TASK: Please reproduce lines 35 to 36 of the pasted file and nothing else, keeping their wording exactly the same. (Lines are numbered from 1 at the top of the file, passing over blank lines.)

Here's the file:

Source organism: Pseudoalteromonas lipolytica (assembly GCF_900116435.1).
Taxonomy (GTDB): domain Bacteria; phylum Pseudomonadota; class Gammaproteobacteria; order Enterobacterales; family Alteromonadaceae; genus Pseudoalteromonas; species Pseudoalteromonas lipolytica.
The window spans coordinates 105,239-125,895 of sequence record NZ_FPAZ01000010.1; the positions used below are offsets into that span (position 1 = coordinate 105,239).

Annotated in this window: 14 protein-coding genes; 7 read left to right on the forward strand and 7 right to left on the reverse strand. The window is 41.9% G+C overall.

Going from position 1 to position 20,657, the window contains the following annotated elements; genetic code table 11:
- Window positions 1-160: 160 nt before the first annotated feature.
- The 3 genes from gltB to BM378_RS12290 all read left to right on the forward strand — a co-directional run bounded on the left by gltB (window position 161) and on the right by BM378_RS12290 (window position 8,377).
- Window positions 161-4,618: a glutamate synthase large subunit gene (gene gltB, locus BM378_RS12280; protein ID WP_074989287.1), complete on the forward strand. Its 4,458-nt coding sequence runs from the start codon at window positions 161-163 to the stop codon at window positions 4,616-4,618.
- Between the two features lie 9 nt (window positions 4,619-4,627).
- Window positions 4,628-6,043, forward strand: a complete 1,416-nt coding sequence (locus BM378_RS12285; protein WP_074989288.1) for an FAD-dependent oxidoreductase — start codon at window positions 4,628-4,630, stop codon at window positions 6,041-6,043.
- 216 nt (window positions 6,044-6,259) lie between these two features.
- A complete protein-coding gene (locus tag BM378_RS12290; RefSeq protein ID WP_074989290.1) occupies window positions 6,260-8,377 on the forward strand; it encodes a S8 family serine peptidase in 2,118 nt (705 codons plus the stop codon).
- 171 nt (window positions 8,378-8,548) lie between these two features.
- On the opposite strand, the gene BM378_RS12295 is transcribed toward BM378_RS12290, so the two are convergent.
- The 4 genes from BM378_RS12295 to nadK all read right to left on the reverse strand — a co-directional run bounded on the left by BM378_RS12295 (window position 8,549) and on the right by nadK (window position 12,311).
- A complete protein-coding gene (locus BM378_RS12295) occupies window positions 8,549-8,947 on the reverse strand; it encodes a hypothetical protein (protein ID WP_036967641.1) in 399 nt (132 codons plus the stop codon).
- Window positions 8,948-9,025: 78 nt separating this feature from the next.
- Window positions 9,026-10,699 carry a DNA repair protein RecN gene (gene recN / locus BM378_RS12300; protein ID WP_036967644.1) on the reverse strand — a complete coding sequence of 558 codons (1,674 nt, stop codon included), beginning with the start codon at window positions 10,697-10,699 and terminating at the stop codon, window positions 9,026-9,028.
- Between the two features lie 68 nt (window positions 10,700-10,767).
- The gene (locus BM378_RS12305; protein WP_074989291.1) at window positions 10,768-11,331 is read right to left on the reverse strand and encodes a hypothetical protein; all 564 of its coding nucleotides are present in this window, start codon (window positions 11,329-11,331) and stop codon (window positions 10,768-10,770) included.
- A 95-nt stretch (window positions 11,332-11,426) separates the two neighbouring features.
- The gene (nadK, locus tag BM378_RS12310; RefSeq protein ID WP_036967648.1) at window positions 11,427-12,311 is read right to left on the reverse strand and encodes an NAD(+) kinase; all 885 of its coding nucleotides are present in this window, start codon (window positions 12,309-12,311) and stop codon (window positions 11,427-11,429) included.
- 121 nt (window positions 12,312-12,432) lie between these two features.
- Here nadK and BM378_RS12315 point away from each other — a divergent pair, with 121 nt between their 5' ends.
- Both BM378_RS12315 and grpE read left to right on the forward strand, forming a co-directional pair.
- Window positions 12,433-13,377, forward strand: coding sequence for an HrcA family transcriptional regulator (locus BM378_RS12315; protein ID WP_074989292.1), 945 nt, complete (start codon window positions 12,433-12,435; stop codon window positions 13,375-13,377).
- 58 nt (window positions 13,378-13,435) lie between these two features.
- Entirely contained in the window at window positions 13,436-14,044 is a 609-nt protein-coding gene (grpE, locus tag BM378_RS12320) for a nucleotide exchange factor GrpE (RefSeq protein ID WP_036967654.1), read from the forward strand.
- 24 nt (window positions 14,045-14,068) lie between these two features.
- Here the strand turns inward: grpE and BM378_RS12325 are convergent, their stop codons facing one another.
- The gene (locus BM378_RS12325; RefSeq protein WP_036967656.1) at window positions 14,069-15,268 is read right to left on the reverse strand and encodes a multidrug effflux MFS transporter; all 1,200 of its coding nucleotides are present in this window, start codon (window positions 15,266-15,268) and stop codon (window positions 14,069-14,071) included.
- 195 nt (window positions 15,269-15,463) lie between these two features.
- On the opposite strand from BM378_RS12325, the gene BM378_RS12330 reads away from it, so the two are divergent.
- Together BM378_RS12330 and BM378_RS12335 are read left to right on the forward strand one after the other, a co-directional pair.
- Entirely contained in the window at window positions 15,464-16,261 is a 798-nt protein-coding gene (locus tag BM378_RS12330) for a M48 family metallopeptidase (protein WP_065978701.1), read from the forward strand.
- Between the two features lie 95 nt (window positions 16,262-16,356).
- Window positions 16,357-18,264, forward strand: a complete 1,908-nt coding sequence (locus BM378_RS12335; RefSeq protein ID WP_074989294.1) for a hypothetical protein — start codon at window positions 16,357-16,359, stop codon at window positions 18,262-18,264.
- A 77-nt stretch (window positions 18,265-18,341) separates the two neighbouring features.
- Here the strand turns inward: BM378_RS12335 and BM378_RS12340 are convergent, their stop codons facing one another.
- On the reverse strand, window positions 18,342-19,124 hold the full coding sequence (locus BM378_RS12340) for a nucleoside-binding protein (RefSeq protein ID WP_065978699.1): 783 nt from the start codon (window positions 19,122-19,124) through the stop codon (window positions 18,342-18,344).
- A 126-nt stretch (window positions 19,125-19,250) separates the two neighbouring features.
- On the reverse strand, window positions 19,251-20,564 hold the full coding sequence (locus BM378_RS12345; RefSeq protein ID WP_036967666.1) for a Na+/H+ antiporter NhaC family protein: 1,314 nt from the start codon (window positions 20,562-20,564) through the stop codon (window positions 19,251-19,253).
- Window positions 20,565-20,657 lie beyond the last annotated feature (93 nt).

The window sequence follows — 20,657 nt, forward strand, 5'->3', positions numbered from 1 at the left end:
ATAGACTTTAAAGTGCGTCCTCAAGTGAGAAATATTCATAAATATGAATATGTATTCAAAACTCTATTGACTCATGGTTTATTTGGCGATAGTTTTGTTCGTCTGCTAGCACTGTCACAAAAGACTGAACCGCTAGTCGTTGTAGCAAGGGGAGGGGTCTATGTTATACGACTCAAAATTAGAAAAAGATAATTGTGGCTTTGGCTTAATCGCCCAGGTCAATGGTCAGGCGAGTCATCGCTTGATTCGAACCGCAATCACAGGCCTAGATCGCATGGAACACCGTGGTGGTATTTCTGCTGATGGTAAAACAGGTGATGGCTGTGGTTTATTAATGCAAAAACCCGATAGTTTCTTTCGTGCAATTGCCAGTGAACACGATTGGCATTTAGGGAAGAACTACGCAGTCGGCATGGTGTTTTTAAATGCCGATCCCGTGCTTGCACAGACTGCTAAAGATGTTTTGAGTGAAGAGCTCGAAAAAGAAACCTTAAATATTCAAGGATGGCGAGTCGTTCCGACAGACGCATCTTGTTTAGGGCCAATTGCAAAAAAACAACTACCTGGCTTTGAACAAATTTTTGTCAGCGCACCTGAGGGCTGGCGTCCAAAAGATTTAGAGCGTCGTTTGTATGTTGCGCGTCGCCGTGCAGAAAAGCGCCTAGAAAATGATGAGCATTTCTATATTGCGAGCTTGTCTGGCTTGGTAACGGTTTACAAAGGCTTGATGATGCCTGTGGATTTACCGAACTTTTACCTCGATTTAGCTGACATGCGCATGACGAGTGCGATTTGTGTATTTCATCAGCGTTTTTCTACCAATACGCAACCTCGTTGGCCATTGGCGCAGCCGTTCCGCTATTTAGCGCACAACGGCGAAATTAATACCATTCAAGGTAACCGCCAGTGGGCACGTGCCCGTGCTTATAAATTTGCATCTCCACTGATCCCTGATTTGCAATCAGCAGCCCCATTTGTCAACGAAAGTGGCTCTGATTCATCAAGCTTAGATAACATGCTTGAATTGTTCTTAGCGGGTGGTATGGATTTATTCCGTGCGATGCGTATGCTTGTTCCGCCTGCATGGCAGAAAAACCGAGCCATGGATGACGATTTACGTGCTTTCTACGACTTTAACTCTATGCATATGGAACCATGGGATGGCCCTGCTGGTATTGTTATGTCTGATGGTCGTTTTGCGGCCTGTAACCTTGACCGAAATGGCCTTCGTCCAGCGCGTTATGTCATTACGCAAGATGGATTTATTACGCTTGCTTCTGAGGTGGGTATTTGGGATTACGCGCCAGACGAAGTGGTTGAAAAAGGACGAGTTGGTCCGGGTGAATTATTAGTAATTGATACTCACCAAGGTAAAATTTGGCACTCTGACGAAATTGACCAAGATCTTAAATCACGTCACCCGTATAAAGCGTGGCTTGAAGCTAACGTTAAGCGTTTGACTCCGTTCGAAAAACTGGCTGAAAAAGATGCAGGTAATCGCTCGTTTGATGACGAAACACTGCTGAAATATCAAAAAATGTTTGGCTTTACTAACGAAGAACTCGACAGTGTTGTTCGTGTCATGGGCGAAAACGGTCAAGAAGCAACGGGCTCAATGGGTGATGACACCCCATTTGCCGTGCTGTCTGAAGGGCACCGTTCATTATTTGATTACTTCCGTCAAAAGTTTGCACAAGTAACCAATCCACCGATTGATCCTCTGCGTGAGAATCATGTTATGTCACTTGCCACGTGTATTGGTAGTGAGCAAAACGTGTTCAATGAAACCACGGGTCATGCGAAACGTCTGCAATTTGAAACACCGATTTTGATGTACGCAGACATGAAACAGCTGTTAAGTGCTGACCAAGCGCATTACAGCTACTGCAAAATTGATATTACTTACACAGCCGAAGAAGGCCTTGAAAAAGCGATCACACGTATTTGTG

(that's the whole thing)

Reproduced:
- Entirely contained in the window at window positions 15,464-16,261 is a 798-nt protein-coding gene (locus tag BM378_RS12330) for a M48 family metallopeptidase (protein WP_065978701.1), read from the forward strand.
- Between the two features lie 95 nt (window positions 16,262-16,356).